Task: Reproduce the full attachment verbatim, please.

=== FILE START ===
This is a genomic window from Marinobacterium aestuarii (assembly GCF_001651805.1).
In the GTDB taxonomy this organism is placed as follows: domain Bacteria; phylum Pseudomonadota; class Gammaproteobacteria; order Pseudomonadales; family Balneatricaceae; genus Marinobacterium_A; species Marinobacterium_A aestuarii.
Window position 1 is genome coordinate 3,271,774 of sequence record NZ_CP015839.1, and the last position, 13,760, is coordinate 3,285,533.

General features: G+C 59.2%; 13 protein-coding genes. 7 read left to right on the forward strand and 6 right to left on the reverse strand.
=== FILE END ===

This is a genomic window from Marinobacterium aestuarii (assembly GCF_001651805.1).
In the GTDB taxonomy this organism is placed as follows: domain Bacteria; phylum Pseudomonadota; class Gammaproteobacteria; order Pseudomonadales; family Balneatricaceae; genus Marinobacterium_A; species Marinobacterium_A aestuarii.
Window position 1 is genome coordinate 3,271,774 of sequence record NZ_CP015839.1, and the last position, 13,760, is coordinate 3,285,533.

General features: G+C 59.2%; 13 protein-coding genes. 7 read left to right on the forward strand and 6 right to left on the reverse strand.